Former U.S. Official On Indonesia Bombings
MADELEINE BRAND, host:
From NPR News, this is ALL THINGS CONSIDERED. I'm Madeleine Brand.
ROBERT SIEGEL, host:
And I'm Robert Siegel.
Today's terror bombings in the Indonesian capital, Jakarta, bear some familiar trademarks. Two targets - in this case, hotels - were hit almost simultaneously. The blasts were a couple of minutes apart. Suicide bombers evidently entered the hotels posing as guests, and according to Indonesian authorities, assembled the explosives in a hotel room. The attacks killed eight people and wounded more than 50, and raised questions about the strength of local jihadist groups in Indonesia.
James Clad is a professor at the National Defense University and a former Pentagon official with the responsibilities for Southeast Asia. Welcome...
Professor JAMES CLAD (Near East and South Asian Studies, National Defense University): Thank you.
SIEGEL: ...back to the program. Indonesia had gone four years without an attack like this one. What does it say about the threat in Jakarta?
Prof. CLAD: Well, it says that occasionally, in a very, very big country like Indonesia, bad things still happen. I served in the last administration, and the word on Indonesia then was that they had been doing a stellar job in finding that right balance between repression, making sure they caught the active hard-line terrorists, and also not exciting more people, in a way, to join the terrorist cause.
But it appears that this might very possibly be the work of a splinter group, disenchanted with the older leadership of the main group that's called Jamia Islamia.
SIEGEL: Jamia Islamia was the group - was that the group responsible for the Bali...
Prof. CLAD: That's correct.
Prof. CLAD: And also, for an earlier attack on the Marriott. The Pearl Marriott has been hit now twice.
SIEGEL: Why a splinter group? Why might you suspect a splinter group there?
Prof. CLAD: Well, these groups, remember, tend to be the type of thing that don't go ahead and hold open public meetings in the town hall. They tend to be very secretive and work in a cell-type arrangement. When the older leadership are tracked down, it falls to younger people who are motivated to form another cell network. And so, I think that that probably accounts for the appearance of this group. And certainly, they had never signed on to the idea, unlike their elders, that violence was no longer an option.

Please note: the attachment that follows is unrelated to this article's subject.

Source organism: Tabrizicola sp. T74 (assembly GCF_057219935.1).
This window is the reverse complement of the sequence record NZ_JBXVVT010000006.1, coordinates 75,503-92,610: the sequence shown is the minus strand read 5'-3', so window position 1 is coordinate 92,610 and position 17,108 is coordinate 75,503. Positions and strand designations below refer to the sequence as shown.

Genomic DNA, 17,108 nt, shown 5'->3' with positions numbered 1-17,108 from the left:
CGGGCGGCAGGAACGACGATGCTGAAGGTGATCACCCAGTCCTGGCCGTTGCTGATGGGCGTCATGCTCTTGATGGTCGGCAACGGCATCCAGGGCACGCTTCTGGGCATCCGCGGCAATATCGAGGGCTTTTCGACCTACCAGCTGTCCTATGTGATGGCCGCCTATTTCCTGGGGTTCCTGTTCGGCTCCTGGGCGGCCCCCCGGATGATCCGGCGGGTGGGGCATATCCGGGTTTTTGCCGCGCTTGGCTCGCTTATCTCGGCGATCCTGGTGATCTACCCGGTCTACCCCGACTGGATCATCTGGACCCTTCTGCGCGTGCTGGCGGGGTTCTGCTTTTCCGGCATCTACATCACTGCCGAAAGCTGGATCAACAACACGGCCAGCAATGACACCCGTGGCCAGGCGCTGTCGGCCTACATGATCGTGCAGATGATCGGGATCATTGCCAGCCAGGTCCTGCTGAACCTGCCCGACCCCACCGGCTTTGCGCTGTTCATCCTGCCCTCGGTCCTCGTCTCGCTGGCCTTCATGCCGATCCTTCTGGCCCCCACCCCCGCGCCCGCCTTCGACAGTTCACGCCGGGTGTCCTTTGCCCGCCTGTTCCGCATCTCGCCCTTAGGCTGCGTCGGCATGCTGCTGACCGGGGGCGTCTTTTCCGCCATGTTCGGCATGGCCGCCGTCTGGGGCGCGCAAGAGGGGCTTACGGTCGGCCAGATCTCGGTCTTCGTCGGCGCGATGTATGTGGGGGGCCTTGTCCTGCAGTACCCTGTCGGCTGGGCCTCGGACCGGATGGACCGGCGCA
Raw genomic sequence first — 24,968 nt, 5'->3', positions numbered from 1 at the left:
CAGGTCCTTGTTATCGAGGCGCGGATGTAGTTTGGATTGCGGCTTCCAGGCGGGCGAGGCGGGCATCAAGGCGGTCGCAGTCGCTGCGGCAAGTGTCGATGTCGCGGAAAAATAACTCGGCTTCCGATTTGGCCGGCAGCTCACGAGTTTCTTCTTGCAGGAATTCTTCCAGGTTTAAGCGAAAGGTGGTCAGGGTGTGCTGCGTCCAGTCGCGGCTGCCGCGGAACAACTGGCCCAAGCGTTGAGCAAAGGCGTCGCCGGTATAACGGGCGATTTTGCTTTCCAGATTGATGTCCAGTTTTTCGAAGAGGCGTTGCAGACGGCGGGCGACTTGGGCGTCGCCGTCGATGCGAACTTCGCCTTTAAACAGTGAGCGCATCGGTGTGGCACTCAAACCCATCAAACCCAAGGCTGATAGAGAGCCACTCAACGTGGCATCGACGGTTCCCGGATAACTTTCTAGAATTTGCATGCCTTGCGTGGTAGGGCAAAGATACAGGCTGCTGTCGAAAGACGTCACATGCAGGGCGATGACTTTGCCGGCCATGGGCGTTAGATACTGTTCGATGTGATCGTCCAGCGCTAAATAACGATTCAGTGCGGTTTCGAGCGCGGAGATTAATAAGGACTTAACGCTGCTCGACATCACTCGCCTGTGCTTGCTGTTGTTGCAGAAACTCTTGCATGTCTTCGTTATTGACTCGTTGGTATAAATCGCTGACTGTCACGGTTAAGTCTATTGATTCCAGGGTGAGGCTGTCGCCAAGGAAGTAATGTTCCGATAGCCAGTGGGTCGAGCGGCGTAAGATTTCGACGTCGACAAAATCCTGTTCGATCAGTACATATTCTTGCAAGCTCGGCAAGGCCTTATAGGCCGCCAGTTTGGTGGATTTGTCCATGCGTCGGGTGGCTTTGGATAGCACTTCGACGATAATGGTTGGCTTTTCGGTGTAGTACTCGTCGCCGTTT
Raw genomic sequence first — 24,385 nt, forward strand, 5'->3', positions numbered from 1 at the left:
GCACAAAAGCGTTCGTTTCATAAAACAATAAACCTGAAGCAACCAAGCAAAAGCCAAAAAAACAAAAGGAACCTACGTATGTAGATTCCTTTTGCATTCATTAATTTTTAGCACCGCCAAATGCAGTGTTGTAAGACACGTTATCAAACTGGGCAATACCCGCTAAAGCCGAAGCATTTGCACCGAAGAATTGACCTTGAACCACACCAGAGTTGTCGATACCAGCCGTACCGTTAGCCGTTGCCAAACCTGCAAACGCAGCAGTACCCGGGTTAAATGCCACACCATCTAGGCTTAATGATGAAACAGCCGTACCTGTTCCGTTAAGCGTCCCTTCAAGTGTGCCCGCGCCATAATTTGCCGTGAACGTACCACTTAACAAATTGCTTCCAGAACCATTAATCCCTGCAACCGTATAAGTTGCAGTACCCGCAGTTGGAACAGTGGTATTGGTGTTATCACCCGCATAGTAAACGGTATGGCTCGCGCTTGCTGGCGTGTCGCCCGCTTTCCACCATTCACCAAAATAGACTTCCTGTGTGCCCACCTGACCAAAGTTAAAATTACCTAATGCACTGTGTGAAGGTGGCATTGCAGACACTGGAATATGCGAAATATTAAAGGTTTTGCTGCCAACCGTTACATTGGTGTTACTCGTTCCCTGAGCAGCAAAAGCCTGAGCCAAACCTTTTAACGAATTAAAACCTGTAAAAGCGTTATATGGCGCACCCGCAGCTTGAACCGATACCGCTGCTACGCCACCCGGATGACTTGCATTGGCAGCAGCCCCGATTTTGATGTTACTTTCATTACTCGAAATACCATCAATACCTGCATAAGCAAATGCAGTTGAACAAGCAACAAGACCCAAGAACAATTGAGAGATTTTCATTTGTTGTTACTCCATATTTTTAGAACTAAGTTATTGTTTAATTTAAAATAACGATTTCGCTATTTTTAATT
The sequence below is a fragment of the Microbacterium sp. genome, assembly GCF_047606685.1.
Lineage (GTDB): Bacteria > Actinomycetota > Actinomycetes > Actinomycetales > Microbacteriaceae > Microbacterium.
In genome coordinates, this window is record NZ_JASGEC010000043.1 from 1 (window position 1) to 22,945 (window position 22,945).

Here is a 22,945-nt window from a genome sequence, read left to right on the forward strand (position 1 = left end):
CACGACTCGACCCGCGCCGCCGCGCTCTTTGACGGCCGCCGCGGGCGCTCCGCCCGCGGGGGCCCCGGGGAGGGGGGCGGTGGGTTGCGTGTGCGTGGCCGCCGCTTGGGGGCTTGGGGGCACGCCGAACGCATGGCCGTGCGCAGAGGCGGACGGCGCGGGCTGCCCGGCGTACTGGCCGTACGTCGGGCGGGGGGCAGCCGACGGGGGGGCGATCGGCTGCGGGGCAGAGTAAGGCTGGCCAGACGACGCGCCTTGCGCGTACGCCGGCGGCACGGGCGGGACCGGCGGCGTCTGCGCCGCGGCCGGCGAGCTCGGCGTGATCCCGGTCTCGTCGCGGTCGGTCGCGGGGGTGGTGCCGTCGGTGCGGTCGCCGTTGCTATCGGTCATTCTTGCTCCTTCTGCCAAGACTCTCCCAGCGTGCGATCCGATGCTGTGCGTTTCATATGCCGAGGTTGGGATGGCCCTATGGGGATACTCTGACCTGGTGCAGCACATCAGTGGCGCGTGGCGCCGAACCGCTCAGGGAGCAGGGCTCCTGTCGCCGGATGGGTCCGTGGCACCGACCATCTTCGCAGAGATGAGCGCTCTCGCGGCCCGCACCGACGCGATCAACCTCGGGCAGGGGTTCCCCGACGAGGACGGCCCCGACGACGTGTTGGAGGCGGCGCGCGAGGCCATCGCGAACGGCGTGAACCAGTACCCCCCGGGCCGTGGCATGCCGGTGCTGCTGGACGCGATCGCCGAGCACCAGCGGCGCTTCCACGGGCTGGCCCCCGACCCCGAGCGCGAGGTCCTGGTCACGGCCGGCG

SIEGEL: Is radical jihadism generally a cause that enjoys much support in Indonesia?
Prof. CLAD: No. This is the key thing. Indonesia has faced its own internal struggles, when Islamic ideology and precepts of justice would form the rhetorical basis of local rebellions. And Indonesia takes great pride in not being an Islamic state, or even having a government that regards itself as favoring Islam, but instead is a secular republic, even though it actually happens to be the most numerous Muslim country.
SIEGEL: You brought to our attention an Australian news report, which will win the prescience award. Yesterday, its lead was, Indonesian terror group, Jamia Islamia, dormant following an effective police crackdown resulting in the arrest and execution of some members, could be set to strike again.
Prof. CLAD: Yes, it's remarkably prescient. I think it's also useful to point out that things like this are being issued recurrently because there is the feeling that while we had regarded the Indonesian success with considerable contentment, there were people out there still thinking of doing other things.
It's useful also to remember that in the broader Southeast Asia context, you've got a Southern rebellion again in Thailand, and then the truce had been observed in Southern Philippines and Mindanao has also fallen down. So, there's a lot of tension with hard-line Islamists right around the region.
SIEGEL: And in Indonesia, were there any recent events that might account for an attack now? Or is the date 7/17 of any significance to Indonesians? What...
Prof. CLAD: Seventeen August is the date of Indonesia's independence. But I think it's more likely that this is a delayed signal that these people are still in business. I think that there's reasonably good chance that there's an al-Qaida link with these younger people. And I also think that it's probably a response to the execution back in November of the three people who were convicted for the bombings in Bali, which we in America sometimes forget is Australia's 9/11. Over 200 people - many of them - most of them Australians, died in that attack.
SIEGEL: James Clad, thanks a lot.
Prof. CLAD: That's all. Thank you. Glad to see you again.
SIEGEL: James Clad of the National Defense University, talking with us about today's bombings in Indonesia.
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